Unfurl - First Draft Poetry





My written thoughts always come out in the first draft in a somewhat "poetic" form. 

Bearskin's first real draft (there was an original draft that is nowhere near the same book) was written primarily in poems that I later fleshed out. One of my drawer manuscripts, Of Two Minds, was also written in poems to begin with, though it has only kept a few of its poems for its final draft. 

I *blame* this on my childhood obsession with L.M. Montgomery. Something of the rhythm of her writing has formed a big corner of my foundation when it comes to writing. I don't know that anyone else will see the similarity, but in my head, it's all growing from the same place. 

So last year, when I had a year of moving and baby-birthing and such, I told myself I'd write a poem a day to keep my writing habit. It pulled me through those months, and I enjoyed the simplicity of a short poem. I didn't need to flesh out the middle, or come up with small plot lines, or make sure I was describing my whole scene. I could just take a though, wrap it up, and let it out.

I no longer write a poem a day, but with the crazy whirl of summer I've decided that there are some days which will end up being "poem days" instead of "work on a book days". Especially since I decided to paint the bathroom - a perhaps ridiculous decision.

When I wrote this poem, I had just finished the Le Guin exercise on punctuation. Punctuation in poems can be even more meaningful, I dare say, and it was interesting to watch where I placed things and how they changed the poem. Also, line breaks became a form of punctuation, one of my most favorite to play with. I could see it all more than I saw it in the original exercise. I could play with it more in the poem.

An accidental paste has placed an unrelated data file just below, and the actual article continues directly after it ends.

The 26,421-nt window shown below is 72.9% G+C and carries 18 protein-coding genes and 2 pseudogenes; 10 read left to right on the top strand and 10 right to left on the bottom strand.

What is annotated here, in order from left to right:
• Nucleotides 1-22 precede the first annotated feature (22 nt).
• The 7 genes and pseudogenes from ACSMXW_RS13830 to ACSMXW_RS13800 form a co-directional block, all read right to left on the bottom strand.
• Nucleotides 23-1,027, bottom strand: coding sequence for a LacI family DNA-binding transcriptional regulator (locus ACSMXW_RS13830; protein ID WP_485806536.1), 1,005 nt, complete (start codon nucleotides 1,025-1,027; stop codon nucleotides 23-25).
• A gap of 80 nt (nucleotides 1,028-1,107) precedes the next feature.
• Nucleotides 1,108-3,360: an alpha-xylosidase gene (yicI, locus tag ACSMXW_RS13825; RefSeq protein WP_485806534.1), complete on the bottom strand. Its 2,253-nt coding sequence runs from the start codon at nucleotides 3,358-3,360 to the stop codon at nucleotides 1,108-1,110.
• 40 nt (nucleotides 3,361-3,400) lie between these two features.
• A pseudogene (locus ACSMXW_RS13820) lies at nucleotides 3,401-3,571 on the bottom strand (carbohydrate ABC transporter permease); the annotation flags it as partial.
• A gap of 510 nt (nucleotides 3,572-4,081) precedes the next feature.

And so, my poem a day, for this week, as it were, split in three:


Unfurl #1


The thing about the summer is:
there is no rush to the races. 

Thank goodness
I am not rushing 
to the races. 

Instead,

the light slants in the window,
the birds trill a call,
my sheets slide sideways,
and I lie still.  

Don’t rush. 
Don’t rush. 

Just watch the leaves 

unfurl. 


Unfurl #2


The thing about the summer is there is no rush to the races. 

(Thank goodness I am not rushing to the races.) 

Instead,

the light slants in the window, the birds trill a call, my sheets slide sideways, and I lie still.  

Don’t rush. Don’t rush. 
Just watch the leaves unfurl. 


Unfurl #3


The thing 
about the summer is 

there is no rush 
to the races. 

Thank goodness I am not rushing to the races! 

Instead, the light slants in the window, 
the birds trill a call, my sheets slide sideways, 

and I lie still.  

Don’t 
rush. 

Don’t 
rush. 

Just 
watch 

the leaves 
unfurl. 


Any favorites?



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